Monday, October 26, 2015
The Art of Teaching Nothing by Kirsty Budding
The Art of Teaching Nothing by Kirsty Budding. Free Rain Theatre Company: directed and designed by Cate Clelland; lighting and sound by Joel Edmondson; costumes by Fiona Leach. Courtyard Studio, Canberra Theatre Centre, October 22-25, 2015.
Reviewed by Frank McKone
This is a new locally written play about which I find myself in several minds. It’s certainly about the business of being a teacher, set definitively in the government school system as opposed to any private school. And clearly in the Canberra jurisdiction.
Its title has an element of foreboding which comes to fruition in the final scenes.
But it’s the author’s intention in writing the play that is not clear to me.
Some parts are farcical – and there’s nothing wrong with farce which is funny for the sake of being funny. That’s a well established theatre genre.
Some parts are comedy with ironic material as, for example, an incompetent Level 2 English Faculty head Clara (Elaine Noon) who has had a longstanding sexual relationship with the Principal Julian (Rob De Fries) finds herself promoted even further above her level of incompetency into a sinecure administrative position in Head Office. There are several other similar situations as the play progresses. The complete nonentity Deputy Principal George (Arran McKenna) is used as a comic foil in most situations.
Some scenes, though, are anything but comedy. A particularly nasty one is where the woman Head of Student Services, Bronwyn (Emma Wood) – in charge of everything, especially staffing (Human Resources) – and the newly promoted woman Level 2 English Faculty head, Steph (Marti Ibrahim) attack the recently appointed young woman teacher, Lucy (Glynis Stokes) on personal grounds such as her youth and beauty. It isn’t that this couldn’t happen when jealousy raises its ugly head, but the intensity and viciousness of the scene was quite out of line with both the comedy and sometimes farce of most other scenes. I found that scene actually quite shocking, and wasn’t at all sure of how I was meant to take it.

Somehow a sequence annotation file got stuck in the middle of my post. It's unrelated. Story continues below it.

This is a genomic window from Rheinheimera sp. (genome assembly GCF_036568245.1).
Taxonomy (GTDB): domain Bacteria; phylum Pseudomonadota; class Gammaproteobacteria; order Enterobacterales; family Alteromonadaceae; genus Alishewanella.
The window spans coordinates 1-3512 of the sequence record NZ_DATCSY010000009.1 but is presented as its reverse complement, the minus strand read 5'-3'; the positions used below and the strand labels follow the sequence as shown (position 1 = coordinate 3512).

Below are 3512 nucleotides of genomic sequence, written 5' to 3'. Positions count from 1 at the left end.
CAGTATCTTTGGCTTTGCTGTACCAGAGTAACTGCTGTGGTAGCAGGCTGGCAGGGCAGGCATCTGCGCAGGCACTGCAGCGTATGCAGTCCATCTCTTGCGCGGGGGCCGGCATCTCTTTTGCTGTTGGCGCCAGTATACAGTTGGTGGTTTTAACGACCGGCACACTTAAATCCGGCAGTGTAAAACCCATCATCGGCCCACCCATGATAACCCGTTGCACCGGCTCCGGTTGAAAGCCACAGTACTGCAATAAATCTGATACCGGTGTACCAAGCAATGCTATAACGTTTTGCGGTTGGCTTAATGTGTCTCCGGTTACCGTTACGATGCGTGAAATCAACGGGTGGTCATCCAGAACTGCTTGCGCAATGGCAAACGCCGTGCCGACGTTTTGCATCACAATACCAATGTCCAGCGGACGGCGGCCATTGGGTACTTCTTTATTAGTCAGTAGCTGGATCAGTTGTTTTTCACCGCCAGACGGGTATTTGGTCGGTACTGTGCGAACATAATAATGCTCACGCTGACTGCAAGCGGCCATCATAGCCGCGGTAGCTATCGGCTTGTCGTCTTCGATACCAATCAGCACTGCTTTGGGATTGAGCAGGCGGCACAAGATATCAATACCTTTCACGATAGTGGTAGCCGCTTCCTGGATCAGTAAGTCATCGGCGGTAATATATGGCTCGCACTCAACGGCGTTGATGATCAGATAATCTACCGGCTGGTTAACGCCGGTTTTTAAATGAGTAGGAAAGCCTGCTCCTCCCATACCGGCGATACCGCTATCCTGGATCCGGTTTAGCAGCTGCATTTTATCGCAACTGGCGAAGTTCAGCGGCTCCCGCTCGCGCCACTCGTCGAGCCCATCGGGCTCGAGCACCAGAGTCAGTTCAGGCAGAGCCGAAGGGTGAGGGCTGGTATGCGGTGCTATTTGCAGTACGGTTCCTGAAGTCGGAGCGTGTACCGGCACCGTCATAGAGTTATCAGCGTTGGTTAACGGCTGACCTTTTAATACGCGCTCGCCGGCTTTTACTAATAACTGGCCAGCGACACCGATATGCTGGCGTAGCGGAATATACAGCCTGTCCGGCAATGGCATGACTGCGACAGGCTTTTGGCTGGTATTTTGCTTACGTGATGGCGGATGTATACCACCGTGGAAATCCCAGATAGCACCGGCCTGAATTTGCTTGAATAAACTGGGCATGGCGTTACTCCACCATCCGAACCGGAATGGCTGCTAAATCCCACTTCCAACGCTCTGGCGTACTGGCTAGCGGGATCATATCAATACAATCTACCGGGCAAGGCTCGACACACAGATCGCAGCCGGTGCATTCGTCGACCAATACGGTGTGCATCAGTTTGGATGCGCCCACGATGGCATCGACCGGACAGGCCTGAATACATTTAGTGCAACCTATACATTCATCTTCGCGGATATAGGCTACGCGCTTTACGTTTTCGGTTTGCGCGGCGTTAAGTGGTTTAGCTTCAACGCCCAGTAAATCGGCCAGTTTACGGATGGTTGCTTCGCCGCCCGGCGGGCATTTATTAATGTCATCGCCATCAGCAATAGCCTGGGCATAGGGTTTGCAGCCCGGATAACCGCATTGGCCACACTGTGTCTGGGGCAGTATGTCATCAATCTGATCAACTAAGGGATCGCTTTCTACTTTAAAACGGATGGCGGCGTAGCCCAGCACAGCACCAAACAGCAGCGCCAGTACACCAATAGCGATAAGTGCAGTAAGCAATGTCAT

Then again, there are quite sweet scenes. Lucy explains her background relationship with her now dead father. The art teacher Paul (Brendan Kelly) has a similar kind of story to tell about his mother, and about his father – the Principal who has employed his son despite his having falsified teaching qualifications. At these points the theatrical form is anything but comedy, certainly not farce: here it strikes home as straightforward realism. The character of the PE teacher Ray (John Kelly) seems to exist in this realist frame throughout the play, while it’s hard to place the elderly maths teacher Mary (Liz Bradley) who dies on the job. Realistic, comic commentary, or farce? I’m not sure.
However, finally we find that we have been taken in because these apparently genuine characters, except perhaps Ray and the now dead Mary, turn out to be frauds like all the rest. The key point in the story is about who put the blog online which exposes the corruption of the Principal and indeed the whole process of employment and promotion. The play becomes a whodunnit, and the answer is that the new young genuine idealistic teacher Lucy uses a bright student, Beth (Sophie Hopkins) to do the dirty work. And even worse, Beth and Lucy turn out to be sisters.
At this point I either have to see the play as a clever piece of extreme absurdism, or perhaps it is a deeply cynical piece saying that teaching is essentially nothing more than an entirely selfish power play. The art, indeed, of teaching absolutely nothing. And then its deliberate setting in the government school system makes me wonder about the author’s politics, particularly in our local jurisdiction. Am I to lightly pass off the evening’s entertainment as a bit of enjoyable fun, or should I take up the issues seriously?
One way of thinking about this is to do a thought experiment. Imagine if this play were designed, directed and performed by, say Belvoir or Sydney Theatre Company? Imagine then that it might be done with the absurdism of, say, Eugene Ionesco in mind. Rhinoceros comes to mind. Deputy Principal George in this play has a flying shark to entertain the students. Maybe, parallel to Rhinoceros, people turn into sharks, going green and floating about – except perhaps for the Artist, Paul, who refuses. He has done the right thing by Lucy after all, just as Berenger does his best to save Daisy. Paul almost gives in and accepts the corruption, but perhaps like Berenger his last line should be “I’m not capitulating!”
I can see such a possibility, but it would mean much more work on the script and its style of presentation for The Art of Teaching Nothing to educate us about conformity and corruption as Ionesco achieved. That’s a worthy aim for Kirsty Budding.